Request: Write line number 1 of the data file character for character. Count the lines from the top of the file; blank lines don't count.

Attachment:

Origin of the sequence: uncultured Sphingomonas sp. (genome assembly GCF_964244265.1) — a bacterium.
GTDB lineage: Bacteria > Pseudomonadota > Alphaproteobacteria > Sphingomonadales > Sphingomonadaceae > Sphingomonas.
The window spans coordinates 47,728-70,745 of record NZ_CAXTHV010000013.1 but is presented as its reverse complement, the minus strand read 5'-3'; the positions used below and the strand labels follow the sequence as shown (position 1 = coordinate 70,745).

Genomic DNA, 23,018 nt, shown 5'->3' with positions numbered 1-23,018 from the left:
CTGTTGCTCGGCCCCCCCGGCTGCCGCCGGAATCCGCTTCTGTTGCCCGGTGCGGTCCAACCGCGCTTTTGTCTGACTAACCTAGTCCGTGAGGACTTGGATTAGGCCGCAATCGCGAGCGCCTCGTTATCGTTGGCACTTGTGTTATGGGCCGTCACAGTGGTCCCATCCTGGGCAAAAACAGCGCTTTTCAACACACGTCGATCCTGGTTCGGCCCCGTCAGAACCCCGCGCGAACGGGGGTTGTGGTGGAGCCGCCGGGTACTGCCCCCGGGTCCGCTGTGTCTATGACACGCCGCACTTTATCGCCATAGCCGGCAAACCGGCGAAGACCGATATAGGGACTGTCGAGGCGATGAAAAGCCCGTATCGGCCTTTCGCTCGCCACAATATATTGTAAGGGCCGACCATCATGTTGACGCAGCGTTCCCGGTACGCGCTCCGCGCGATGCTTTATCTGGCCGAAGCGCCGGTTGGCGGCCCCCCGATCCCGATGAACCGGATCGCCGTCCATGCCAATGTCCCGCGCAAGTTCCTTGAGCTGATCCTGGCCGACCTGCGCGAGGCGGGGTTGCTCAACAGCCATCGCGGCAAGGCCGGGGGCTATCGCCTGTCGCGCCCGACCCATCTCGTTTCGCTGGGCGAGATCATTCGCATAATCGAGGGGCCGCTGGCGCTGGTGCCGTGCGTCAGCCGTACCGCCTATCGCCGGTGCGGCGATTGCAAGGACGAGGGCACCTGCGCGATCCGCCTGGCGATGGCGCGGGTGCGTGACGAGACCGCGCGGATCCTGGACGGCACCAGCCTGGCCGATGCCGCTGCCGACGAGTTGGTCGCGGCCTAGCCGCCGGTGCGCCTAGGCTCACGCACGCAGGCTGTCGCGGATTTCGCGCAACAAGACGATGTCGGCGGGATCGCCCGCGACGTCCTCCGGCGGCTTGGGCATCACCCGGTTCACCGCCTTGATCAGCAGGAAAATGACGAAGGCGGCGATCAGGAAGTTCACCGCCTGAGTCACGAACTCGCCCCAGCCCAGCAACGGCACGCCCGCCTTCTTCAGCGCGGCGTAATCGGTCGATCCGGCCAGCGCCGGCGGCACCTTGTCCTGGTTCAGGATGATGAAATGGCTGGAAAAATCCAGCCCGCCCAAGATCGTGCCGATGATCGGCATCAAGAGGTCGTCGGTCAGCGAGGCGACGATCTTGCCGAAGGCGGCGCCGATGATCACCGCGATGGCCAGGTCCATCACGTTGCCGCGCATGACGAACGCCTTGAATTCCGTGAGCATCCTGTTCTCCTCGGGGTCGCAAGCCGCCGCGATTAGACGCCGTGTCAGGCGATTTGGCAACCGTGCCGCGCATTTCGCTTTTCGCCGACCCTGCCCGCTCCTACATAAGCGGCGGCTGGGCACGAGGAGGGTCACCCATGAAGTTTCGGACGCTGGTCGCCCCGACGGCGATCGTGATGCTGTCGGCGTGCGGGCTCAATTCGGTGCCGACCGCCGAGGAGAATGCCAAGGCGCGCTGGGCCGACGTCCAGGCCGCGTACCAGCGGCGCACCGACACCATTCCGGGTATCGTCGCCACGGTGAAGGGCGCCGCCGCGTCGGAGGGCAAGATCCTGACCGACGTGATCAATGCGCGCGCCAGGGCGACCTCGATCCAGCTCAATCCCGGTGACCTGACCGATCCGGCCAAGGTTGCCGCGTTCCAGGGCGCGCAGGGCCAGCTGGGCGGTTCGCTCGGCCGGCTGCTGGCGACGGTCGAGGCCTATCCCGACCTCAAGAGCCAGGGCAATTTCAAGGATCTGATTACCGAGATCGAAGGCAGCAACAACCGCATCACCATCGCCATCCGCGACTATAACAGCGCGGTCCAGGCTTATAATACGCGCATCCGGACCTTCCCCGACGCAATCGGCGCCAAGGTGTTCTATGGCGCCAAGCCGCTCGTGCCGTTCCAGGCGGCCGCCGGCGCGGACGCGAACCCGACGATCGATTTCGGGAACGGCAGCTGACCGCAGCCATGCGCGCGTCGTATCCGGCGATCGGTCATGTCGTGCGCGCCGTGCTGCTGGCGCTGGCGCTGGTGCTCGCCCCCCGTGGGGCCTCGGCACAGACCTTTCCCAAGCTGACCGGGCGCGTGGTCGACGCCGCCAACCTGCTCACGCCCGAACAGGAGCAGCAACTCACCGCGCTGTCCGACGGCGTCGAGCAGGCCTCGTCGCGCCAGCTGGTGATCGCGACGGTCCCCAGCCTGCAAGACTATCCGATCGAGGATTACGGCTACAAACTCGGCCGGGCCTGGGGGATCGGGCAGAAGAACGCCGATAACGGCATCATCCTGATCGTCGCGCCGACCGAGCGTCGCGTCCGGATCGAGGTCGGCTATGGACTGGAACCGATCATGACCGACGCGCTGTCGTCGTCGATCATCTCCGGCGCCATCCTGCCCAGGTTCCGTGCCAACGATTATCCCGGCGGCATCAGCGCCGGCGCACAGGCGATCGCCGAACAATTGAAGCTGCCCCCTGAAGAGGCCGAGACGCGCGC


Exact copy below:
Origin of the sequence: uncultured Sphingomonas sp. (genome assembly GCF_964244265.1) — a bacterium.